Teacher is right and Fox Fox as well.
In fact, the "lightning rod" is a presidential institution in the United States, somebody that is a lightning rod is to take the blame, to divert criticism from somebody else (like
the Franklin lightning rod itself diverted to the ground, the eletricity that would hit buildings.
So, in some ways one is a "boi de piranha" to presidency, but that would not necessarily be bad to him/her.
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Presidential Lightning Rods: The Politics of Blame Avoidance. University Press of Kansas, 1994.
Description: H.R. Haldeman, President Nixon's former chief of staff, is said to have boasted: "Every president needs a son of a bitch, and I'm Nixon's. I'm his buffer and I'm his bastard. I get done what he wants done and I take the head instead of him."
Richard Ellis explores the widely discussed but poorly understood phenomenon of presidential "lightning rods" - cabinet officials who "take the heat" instead of their bosses. Whether by intent or circumstance, these officials divert criticism and blame away from their presidents. The phenomenon is so common that it's assumed to be an essential item in every president's managerial toolbox. But, Ellis argues, such assumptions can oversimplify our understanding of this tool.
Ellis advises against indiscriminate use of the lightning rod metaphor. Such labeling can hide as much as it reveals about presidential administration and policymaking at the cabinet level. The metaphor often misleads by suggesting strategic intent on the president's part while obscuring the calculations and objections of presidential adversaries and the lightning rods themselves.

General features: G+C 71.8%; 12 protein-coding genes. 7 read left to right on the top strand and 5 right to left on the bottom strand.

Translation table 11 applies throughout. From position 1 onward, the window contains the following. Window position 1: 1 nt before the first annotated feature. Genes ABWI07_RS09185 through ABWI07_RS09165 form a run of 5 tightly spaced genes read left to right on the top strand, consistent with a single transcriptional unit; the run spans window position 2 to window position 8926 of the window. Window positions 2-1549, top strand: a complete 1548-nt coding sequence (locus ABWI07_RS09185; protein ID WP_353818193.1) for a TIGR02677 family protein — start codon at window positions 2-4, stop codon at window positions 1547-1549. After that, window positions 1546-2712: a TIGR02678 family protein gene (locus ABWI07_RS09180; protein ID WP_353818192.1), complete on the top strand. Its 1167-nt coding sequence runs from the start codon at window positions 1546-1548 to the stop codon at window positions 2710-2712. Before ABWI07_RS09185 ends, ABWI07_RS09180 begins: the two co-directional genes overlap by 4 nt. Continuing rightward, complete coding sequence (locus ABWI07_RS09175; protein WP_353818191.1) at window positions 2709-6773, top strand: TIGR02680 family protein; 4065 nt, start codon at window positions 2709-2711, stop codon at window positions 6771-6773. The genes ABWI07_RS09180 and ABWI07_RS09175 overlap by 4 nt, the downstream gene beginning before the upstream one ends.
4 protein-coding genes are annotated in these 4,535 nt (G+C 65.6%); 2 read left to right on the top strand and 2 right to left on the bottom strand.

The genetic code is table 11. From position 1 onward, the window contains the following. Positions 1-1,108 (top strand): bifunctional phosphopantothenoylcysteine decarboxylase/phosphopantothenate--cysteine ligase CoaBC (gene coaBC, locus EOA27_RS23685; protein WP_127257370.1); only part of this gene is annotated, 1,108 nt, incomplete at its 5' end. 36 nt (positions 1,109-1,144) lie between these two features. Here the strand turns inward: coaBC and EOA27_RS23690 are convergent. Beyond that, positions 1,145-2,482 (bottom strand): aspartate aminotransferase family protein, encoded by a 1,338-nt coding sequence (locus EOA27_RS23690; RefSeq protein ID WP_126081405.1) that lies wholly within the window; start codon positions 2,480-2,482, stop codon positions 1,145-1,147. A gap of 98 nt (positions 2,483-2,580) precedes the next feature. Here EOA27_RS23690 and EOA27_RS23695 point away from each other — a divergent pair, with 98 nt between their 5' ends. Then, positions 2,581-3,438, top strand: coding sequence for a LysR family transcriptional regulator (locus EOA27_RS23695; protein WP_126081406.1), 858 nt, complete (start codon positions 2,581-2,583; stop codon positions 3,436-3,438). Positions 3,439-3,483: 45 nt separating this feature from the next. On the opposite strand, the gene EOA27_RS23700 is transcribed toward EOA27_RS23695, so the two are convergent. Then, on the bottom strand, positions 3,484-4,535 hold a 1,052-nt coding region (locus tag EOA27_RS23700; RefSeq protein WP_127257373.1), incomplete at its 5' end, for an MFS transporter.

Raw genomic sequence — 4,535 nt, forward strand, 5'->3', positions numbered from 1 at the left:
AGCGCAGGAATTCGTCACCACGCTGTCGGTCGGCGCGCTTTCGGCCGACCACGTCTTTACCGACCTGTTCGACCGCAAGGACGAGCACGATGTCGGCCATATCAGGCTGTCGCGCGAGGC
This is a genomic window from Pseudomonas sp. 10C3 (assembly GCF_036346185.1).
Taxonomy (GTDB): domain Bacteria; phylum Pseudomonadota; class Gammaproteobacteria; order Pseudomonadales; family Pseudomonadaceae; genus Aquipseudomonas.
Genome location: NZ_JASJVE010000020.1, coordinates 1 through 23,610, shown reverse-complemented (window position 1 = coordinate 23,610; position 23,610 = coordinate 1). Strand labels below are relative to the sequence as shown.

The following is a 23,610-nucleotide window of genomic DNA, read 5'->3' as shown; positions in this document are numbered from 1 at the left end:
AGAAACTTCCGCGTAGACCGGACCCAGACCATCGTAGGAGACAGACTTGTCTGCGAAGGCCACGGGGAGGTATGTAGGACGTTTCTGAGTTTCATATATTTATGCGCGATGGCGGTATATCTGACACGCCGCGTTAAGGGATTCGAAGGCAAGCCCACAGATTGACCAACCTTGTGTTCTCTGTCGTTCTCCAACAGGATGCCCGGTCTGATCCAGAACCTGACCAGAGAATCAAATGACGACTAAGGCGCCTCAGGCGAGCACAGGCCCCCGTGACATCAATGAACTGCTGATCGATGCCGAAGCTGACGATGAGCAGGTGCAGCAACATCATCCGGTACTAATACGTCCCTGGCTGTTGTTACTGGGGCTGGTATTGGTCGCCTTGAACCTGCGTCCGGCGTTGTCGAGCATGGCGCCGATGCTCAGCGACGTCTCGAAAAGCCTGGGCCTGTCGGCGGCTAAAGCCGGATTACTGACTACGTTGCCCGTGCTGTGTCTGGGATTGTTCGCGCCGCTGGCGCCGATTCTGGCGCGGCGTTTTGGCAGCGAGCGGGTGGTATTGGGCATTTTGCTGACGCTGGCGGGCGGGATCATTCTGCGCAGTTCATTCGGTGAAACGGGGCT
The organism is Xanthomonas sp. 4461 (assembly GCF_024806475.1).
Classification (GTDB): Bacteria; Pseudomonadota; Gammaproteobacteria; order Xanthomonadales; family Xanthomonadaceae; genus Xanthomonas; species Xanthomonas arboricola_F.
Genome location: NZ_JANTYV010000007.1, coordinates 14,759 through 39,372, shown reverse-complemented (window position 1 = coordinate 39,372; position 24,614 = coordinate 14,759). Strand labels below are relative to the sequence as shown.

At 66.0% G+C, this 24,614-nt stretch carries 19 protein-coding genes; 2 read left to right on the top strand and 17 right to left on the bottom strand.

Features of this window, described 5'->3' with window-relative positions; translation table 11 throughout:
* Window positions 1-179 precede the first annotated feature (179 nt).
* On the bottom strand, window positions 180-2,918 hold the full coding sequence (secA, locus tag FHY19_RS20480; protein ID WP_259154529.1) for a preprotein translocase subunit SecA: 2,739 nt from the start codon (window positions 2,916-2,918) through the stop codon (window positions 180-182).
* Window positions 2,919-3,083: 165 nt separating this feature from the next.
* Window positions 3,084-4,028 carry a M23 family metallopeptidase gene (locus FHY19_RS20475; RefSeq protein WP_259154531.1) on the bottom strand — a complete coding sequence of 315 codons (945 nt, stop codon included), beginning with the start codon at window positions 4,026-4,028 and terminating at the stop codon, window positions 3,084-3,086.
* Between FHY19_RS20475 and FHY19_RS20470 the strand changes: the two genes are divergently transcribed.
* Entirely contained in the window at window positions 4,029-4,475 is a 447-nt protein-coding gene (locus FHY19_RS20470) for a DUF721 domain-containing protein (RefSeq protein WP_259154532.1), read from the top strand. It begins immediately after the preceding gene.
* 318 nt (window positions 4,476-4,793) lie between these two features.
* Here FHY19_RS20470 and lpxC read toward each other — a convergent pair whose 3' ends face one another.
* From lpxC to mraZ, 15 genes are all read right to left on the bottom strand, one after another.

Published by University Press of Kansas, 1994.
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46. Richard J. Ellis
Presidential Lightning Rods: The Politics of Blame Avoidance
* Presidents often position members of their administration to take blame for unpopular policies.
Pros and Cons of Lightning Rods:
Good rationales exist supporting and opposing the use of lightning rods to deflect blame; each position, though, holds certain risks
In support of lightning rods:
-- lightning rods serve important goals of minimizing societal conflict and maintaining public support for authority
-- because presidents serve a fixed term, it is necessary for them to avoid being discredited by daily political battles
-- The risk of utilizing lightning rods is that a president can retreat too far into the background
Against lightning rods:
-- presidents benefit by taking responsibility themselves
-- supporters of party government oppose the use of lightning rods as just another way politicians manipulate the system and avoid accountability
-- The risk of leading without lightning rods is greater polarization as presidents, closely associated with specific policies, become sources of division and argument
Ellis wants to outline "conditions under which a president can successfully deflect blame onto subordinates" :
* When presidents are unconcerned about an initiative's outcome, "blame avoidance may be a fitting strategy".
* When presidents feel strongly about a program or idea, they will probably need to use their prestige directly, without hiding behind others.
Which of the following demonstrates use of a "Presidential lightning rod", as explained by Richard J. Ellis?
a) the President blames Congress for stalling passage of a bill.
b) the President, in a major speech, takes responsibility for a failed military action.
[x] c) the President fires his chief advisor after a new tax proposal fails in Congress.
d) the President resigns his office after being caught in a scandal.